A Star is Born, Part Two (B) (1976)

Some would say watching a film or genre with a predisposed distaste for a genre or star makes it impossible to acknowledge a film’s good parts, which may be so if the film is so derivative, that it’s just offends every fibre in the body.

I hate Grease (1978), for example, and will never watch Mama Mia! (2008) because they represent the kind of giddy pop musicals I just don’t fancy. I loved Grease as a kid, but outgrew the music, and I think I’d rather have an elephant sit on my head than attend Paramount’s sing-along Grease tour that’s going global now. I liked ABBA as a kid but also grew up and have no regrets in never wanting to hear their music again.

The reason ABBA is evil is because the music is ingeniously crafted around hooks, either in lyrics, melodies, or specific sounds that even if heard for a few seconds, trigger the memory monster in one’s brain, and start the whole song in a loop.

If you’ve heard ABBA a few times as a kid, those songs NEVER LEAVE YOUR BRAIN, which is why Mama Mia! is dangerous. It exploits the stealth triggers in the brains of affected adults (me, and maybe you), and makes them writhe in pain from the experience of re-hearing insipid music that was long ago banished as imported pop from the land of blue and yellow.

The musical is evil in its new incarnation because it validates a sub-genre of musicals crafted from songs that have no thematic relations. Yes, if among 50 songs there are probably 20 dealing specifically with stages of falling in and out of love, making it possible to thread together a create a narrative, but it’s fluff that feels like a marketing ploy to buy the CD.

The 2008 film based on the musical is specifically an affront because it forces James Bond (Pierce Brosnan) to sing.

007 is licensed to kill, not croon ABBA.

I’m sure Brosnan had fun making the film, but as I said, I’ll go for the still-crushing elephant instead of watching 007 (fine, an ex-007) become sappy-happy.

The reason I would watch a musical is because it may be one of the few that I like (and there are a handful, believe it or not), or it’s an investigation in seeing whether a story can work in a different genre.

Curiosity stumps biases, which is why I wanted to see the final evolution of the Star is Born tale in the 1976 Barbra Streisand film that was produced by Jon Peters (his debut as producer, in fact), and Babs as Esther, the crooner who achieves fame not during the glitzy fifties and that decade’s morality, but the cynical seventies when counter-culture figures were rebelling in music, wardrobe, and an extreme intake of substances alcoholic and chemical.

If the ’76 film has anything in common with the ’32 film What Price Hollywood? it’s an overt cynicism for the business of art and commerce. The lewd behaviour among seventies musicians is more out there, the language is less delicate, and the hedonistic characters have an even bigger devil-may care attitude than the rebels within the old studio system, circa 1932 and 1937. 1976 also offers bare boobies, although one suspects if the filmmakers could’ve worked in an orgy scene in 1932, they would’ve.

The 1954 version was, like the ’76 film, shaped as a vehicle for its star, and scenes were shaped to exploit the dramatic and vocal needs of Judy Garland and Streisand, respectively. The music was written to each star’s musical range, although Streisand perhaps made the bigger leap in crossing as much as she could into the rock world of John Norman Howard, even if that transition doesn’t really work.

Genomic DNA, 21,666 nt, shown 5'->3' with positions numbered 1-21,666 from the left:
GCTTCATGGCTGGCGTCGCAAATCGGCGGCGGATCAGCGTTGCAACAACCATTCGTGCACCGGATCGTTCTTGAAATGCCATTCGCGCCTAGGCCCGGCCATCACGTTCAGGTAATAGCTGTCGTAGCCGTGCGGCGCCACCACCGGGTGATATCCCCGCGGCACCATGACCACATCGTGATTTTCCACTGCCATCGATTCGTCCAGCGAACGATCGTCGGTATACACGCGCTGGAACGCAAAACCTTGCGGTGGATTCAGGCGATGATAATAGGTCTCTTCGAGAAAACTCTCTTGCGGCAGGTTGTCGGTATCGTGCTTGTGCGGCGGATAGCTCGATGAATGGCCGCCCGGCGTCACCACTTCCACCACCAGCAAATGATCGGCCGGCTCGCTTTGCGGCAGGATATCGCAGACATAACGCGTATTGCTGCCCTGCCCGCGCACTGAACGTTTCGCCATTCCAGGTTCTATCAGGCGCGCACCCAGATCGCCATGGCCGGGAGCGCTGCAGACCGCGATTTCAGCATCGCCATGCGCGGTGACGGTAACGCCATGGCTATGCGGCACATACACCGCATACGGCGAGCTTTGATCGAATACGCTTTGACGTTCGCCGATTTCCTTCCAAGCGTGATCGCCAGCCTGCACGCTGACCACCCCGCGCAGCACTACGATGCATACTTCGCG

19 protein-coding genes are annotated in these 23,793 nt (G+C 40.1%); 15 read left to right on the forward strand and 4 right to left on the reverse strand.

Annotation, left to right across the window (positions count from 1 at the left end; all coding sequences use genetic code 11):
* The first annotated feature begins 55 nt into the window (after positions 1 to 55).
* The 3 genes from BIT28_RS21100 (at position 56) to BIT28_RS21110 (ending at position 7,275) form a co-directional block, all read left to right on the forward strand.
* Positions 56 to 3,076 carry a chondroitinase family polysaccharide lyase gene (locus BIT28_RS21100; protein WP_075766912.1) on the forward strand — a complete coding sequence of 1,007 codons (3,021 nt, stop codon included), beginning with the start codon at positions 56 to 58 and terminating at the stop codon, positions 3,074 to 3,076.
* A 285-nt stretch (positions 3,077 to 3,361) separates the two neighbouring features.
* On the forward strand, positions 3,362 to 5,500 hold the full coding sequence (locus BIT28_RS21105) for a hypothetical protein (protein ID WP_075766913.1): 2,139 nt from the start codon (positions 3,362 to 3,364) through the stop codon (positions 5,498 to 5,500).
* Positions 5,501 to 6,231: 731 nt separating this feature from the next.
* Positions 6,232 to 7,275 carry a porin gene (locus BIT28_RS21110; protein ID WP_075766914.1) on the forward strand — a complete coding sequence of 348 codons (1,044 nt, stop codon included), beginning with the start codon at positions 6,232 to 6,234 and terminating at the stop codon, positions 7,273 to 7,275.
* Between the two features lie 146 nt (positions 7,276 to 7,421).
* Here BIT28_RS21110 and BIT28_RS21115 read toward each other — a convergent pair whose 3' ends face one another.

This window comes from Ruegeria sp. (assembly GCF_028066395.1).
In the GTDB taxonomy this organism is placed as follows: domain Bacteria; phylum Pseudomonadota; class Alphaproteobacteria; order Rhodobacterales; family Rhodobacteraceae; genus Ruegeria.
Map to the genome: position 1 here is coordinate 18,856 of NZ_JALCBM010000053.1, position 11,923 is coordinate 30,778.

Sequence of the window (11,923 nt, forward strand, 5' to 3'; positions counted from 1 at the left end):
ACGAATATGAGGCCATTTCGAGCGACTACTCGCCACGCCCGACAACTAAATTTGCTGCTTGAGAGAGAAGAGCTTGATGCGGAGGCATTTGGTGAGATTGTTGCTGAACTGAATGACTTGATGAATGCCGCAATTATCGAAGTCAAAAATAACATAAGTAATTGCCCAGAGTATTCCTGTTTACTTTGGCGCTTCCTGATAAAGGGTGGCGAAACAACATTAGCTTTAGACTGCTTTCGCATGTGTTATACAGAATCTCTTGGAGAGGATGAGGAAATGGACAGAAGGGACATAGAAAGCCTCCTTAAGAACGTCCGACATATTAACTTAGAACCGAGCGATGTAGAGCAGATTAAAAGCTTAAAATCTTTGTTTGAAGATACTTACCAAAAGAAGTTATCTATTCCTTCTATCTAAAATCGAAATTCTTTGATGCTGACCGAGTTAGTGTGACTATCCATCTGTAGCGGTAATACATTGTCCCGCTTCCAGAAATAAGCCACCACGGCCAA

Is the ’76 a bad movie?

It depends on where one’s coming from, because it is a showcase for Babs; it offers plenty of scenes where Kris Kristofferson is Manly, be he drunk or sober; and there’s that hit Oscar-winning song “Evergreen” which, like ABBA, benefits from strong craftsmanship; it’s a corkscrew tune that will revolve in the brain, whether that’s what you want, or fear the most.

Babs’ film also became one of the top grossing films of that year, and won multiple Golden Globe Awards. (Wait, the Hollywood Foreign Press Association isn’t comprised of real people. Strike that last accolade.)

Whether it’s an interest in seeing this specific fame myth in another genre or perhaps see why the ’76 film was such a hit, I’ve uploaded a lengthy review that’s a bit different from the others. It’s longer and arguably windier, but the Streisand version also comes with baggage that was aired in print by the film’s director.

Prior to the film’s release, Frank Pierson wrote of making the film for New West magazine, and preserved one point of view regarding the film’s weaknesses. Additionally, the DVD from Warner Home Video also features a commentary track by Streisand, so there are two points of view that one can use in assessing the film’s merits, artistic choices, and from my end, its flaws.

Moreover, from an angle of adapting material to a different genre for a wholly different audience – part Babs fans, part youth and adult – it is fascinating to see where Pierson tried to create some continuity with the original Star template to avoid seeing the mish-mash of a script be a just a series of ‘conceptual’ scenes strung together with music.

Ergo, to read the review of the 1976 version, click HERE, and while you may not need to be familiar with the prior versions, it can’t help to have a passing familiarity.

The last chapter in this Star retro will be a blog regarding the music of the films, and how they hold up as dramatic evocations of the famous story.



Mark R. Hasan, Editor


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